Its a damned good rewrite if I do say so myself.  At one point as I was working on it I thought, this is the rewrite where I actually know what I'm doing, what I'm trying to accomplish.  The previous four (yes, four, which is really not all that many) were more of the take a deep breath and dive in variety, which just speaks once again to the value of writing as a process.  Sometimes you just gotta go with it and trust.

Now I am to part two and the hard work begins.  I didn't take many notes or have many Great Ideas for this one.  Because this is where the set up is long over and the weaving in begins.  I-yi-yi.  I-yi-yi again.  I think everything is there it just needs to be rearranged some. 

Which is where the deconstructing begins.  This morning I took index cards and went through every chapter in question, five of them, and wrote down every scene.   By this I mean every little discreet event of action, ie Emma Jean calls Riley and they argue (which could cover two pages) or Aunt Cleo and Bob arrive from Portland.  I felt I needed to do this because in the dense chapters I couldn't remember what all happened.  Plus they've been rearranged a few times already.

Committing scenes to cards really helped me get in my head what I have and where, exactly, it is.  I've deconstructed part two and committed it to sepearate little pieces, like disassembling a puzzle.  Now my plan is to throw all the cards up in the air and put them in order according to where they land.

Kidding.  My plan is to lay them out on the bed or on the floor (if the Big Scary Beast Pug and the Demon Feline will stay away from them) and play with them, like that old kid's game Memory, where you match two like cards.  Being able to see how the scenes currently flow should give me some good ideas on how to make them flow better.  The truth is, I already got a lot of ideas as to how to do this just in the process of deconstructing.  So I have high hopes for the rest of the process.

0

Twitter: The Art of Writing Tweets

Twitter is, of course, the social networking rage.  Seems like everyone from corporations to small businesses to solopreneurs to politicians are tweeting.  And with good reason, I some people find it addictive.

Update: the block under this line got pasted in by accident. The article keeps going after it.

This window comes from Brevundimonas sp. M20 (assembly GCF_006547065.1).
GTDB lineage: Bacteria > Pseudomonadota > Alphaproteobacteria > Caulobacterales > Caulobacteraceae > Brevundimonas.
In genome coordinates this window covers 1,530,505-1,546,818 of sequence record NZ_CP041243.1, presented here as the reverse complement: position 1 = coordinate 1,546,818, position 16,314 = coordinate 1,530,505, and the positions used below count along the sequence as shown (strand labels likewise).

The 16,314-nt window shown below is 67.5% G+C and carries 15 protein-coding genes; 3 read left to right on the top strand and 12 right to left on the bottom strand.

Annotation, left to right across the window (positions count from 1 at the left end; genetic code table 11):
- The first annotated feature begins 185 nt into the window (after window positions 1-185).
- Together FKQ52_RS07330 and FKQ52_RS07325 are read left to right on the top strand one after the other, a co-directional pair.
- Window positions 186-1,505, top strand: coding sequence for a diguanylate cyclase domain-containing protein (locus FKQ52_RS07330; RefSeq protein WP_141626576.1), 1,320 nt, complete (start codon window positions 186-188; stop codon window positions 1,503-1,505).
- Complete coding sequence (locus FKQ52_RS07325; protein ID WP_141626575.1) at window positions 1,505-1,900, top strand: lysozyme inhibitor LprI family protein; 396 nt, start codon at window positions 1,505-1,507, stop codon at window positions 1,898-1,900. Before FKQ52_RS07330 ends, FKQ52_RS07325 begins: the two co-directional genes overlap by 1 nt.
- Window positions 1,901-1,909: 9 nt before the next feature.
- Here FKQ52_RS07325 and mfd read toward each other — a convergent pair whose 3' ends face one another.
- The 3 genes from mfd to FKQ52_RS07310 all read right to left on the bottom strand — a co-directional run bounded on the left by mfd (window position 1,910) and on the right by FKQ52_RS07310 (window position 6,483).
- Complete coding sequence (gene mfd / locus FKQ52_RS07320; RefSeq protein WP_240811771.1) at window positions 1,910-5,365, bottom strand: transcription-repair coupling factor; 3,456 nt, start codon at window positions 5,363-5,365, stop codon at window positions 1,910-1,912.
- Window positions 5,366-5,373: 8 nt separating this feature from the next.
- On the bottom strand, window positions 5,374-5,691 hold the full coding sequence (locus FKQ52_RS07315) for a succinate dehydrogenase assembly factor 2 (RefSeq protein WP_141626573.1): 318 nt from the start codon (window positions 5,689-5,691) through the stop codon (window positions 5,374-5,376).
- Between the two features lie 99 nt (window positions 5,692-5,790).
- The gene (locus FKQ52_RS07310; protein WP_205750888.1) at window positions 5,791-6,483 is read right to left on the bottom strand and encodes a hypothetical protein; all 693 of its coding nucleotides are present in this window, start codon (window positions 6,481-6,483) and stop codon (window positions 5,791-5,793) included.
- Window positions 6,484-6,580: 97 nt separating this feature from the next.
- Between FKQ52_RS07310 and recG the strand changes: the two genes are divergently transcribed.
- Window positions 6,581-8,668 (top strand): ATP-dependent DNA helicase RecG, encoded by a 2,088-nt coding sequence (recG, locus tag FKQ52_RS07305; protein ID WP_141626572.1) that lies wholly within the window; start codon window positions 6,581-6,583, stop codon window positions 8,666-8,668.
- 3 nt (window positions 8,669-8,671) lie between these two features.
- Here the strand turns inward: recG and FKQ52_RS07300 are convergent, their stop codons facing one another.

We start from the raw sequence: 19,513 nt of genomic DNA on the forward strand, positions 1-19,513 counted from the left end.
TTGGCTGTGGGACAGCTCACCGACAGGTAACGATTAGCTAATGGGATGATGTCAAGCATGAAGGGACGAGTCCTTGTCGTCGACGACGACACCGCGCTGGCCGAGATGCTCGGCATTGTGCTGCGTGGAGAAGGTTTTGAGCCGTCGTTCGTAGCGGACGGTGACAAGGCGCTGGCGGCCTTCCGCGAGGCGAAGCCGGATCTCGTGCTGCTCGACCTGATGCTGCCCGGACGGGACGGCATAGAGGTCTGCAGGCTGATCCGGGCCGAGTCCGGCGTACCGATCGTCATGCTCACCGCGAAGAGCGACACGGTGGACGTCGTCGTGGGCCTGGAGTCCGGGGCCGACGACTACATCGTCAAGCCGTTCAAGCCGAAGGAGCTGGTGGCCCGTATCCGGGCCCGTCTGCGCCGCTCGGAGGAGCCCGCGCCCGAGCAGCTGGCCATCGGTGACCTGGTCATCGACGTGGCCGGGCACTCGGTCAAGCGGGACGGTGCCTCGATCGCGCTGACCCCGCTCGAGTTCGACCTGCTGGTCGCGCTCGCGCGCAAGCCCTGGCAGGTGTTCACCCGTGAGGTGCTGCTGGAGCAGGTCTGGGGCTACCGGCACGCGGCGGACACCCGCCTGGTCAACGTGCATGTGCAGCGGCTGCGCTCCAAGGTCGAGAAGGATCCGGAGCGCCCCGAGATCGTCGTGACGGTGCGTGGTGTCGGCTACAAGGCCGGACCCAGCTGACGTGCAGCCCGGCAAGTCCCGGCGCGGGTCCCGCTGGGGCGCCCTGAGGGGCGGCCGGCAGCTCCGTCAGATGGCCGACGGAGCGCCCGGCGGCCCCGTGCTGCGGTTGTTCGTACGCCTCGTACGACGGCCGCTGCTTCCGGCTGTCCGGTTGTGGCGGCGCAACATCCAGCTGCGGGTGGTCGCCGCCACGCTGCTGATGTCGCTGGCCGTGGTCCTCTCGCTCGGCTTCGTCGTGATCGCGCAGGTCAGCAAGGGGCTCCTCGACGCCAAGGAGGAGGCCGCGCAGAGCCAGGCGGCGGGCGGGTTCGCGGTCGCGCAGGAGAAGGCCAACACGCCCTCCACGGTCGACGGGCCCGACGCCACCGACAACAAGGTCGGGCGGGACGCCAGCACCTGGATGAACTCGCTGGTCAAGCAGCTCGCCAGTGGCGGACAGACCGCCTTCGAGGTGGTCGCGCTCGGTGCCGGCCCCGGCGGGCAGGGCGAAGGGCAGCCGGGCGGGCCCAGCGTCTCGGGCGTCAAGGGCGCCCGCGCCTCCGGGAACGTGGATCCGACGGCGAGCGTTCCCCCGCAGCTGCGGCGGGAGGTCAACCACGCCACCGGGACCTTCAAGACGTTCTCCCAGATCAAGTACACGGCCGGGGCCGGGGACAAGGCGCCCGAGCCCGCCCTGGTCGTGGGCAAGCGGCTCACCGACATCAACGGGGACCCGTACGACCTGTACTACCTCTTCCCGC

There are posts galore on how to best use Twitter to promote yourself or your business, how to not waste time on Twitter, (yeah, right), how to save the world using Twitter (I'm making that one up, but Barack Obama did use it to help get himself elected).

But what about the tweet as a creative art form?  A mini-essay?  Yes, I know that it is hard to consider writing something creative in 140 characters or less.   However, once you start using Twitter a lot you begin to mold yourself to its limitations–and find creative ways to work within them.  Ah, of such restraints are genres formed.

I've been thinking about this over the past couple days as I've found myself tweeting a lot.  I'm really a moderate tweeter.  As of this writing, I have only 800 tweets (there are people who have thousands) and about that many followers.  But the more I tweet, the more I get addicted to it into it, and the more I get into it the more I learn about the art of being succinct.

Not only that, but while being succinct, one can also express deep thoughts and tell mini-stories.  Here are my how-tos for the art of writing tweets:

1.  Cut all extraneous words
.  So this:  "I went to see my mother tonight and she had what looked like a really bad meal" becomes this: "Saw mother tonight, she had bad meal."  Now I have room to describe the bad meal, or say something of related interest.

2.  Create tweets that stand alone but are part of a larger whole
.  I've been experimenting with this one.  Sometimes when I get back from doing something away from the computer (gasp! It does happen upon occasion)I'll write a series of posts about my activities.  Each post links to the other, but each post stands alone and makes sense if that is all you read.

3.  Use good, active verbs.  Amazing how the rules of good writing cut across all genres.  I'm guilty of not paying enough attention to this one.